If one thinks the Voynich detail an allusion to Sicily’s Lilybaeum, known to the Greeks as Lilibaion but called ‘Lilybe’ in some medieval works, one then might imagine this figure, in its Mongol dress and in the pose of a preacher or orator, as meant for some known person such as the Sicilian John of Montecorvino – but there is little evidence that any of the four human figures in this diagram is meant to be a portrait, and one is left then with the simple fact that the detail is not drawn like the western fleur-de-lys and that the diagram is not European either in its being is oriented to the south, rather than to the east or north as the Latins’ habit was.

I note that an article ‘John of Montecorvino’ in the Catholic Encyclopaedia says that John started on his journey in 1289, having been provided with letters to Arg[h]un, and to the great Emperor Kublai Khan, to Kaidu, Prince of the Tatars, to the King of Armenia and to the Patriarch of the Jacobites…From Persia John went by sea to India, in 1291, where he preached for thirteen months …. Travelling by sea from Meliapur, he reached China in 1294. That much of is supported by reliable evidence, but much else in that article relies on just two letters, said to have come from John, but whose authenticity is doubted. John of Plano Carpini travelled to Mongolia (1142-47 AD) though not to preach, so much as to serve as papal representative and courier.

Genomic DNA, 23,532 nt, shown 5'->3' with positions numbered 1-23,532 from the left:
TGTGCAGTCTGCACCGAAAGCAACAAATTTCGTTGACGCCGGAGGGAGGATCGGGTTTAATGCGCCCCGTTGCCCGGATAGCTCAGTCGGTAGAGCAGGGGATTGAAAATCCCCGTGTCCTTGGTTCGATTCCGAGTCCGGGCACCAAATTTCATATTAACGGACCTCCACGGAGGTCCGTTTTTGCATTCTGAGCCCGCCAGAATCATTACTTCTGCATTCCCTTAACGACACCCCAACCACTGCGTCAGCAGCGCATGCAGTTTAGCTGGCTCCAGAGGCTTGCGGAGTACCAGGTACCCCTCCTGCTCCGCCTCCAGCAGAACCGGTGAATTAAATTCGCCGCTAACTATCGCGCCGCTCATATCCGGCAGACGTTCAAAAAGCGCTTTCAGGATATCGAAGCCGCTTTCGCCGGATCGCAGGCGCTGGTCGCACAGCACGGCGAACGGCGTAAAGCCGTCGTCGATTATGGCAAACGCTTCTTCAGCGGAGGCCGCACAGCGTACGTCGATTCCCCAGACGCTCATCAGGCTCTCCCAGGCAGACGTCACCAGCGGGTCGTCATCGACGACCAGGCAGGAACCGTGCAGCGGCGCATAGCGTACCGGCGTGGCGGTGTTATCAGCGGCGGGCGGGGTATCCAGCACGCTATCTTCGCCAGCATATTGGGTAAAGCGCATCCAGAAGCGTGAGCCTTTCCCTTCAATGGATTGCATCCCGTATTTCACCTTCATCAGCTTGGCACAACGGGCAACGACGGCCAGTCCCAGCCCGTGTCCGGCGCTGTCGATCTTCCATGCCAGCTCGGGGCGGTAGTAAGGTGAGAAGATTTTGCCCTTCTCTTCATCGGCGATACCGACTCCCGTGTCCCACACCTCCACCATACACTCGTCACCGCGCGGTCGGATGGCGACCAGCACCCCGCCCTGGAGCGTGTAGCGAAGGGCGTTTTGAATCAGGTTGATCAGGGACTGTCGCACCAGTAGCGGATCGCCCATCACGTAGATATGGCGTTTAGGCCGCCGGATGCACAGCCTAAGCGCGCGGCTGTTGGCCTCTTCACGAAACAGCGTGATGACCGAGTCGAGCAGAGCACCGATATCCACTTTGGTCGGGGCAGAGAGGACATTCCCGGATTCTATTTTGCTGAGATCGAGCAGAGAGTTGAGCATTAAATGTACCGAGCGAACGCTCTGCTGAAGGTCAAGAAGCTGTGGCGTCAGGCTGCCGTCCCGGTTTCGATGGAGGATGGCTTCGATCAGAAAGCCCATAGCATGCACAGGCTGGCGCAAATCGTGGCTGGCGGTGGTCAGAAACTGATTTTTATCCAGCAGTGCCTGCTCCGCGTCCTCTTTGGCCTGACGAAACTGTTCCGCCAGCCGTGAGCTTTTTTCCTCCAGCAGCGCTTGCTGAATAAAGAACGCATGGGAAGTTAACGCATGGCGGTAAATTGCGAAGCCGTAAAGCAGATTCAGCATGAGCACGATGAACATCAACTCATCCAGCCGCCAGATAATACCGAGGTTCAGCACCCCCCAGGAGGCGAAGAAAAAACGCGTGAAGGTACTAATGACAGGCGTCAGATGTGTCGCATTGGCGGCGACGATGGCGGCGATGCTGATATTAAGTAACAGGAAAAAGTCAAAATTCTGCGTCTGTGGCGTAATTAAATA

My own view is that the object says “yuan“, which named the Mongol dynasty and which means literally ‘circle’ or ‘coin’. The character ‘yuan’ (元) appears on Chinese coins from well before before the Mongol century or the establishment of the Yuan dynasty (). On the earlier, T’ang dynasty coin illustrated (below, left) the character ‘Yuan’ is seen lowest of the four.

When considering the diagram’s female figure, we noted that fabrics might serve a form of currency, and so now the possibility arises (and must be tested) that all four figures may include mention of the means by which tribute was to be given. It is not unusual to find multiple layers of meaning in drawings from the pre-modern world. People today ask ‘Is it about geography OR about astronomy OR about religion OR…’ though an image can refer to a number of such things at once.

Once again, I’d urge anyone interested in the drawings in Beinecke MS 408 but who suppose medieval people had unsophisticated minds, to buy and read cover-to-cover these two books as their basic introduction to our subject:

  • Mary Carruthers, The Book of Memory
  • Veronica Sekules, Medieval Art (Oxford History of Art series)

The following information is not offered casually, and was not casually obtained. If it seems a bit ‘Hey-presto’, I hope readers will understand that I’m trying to keep the post as short as I can.

In another of the sources consulted, I found the following paragraph: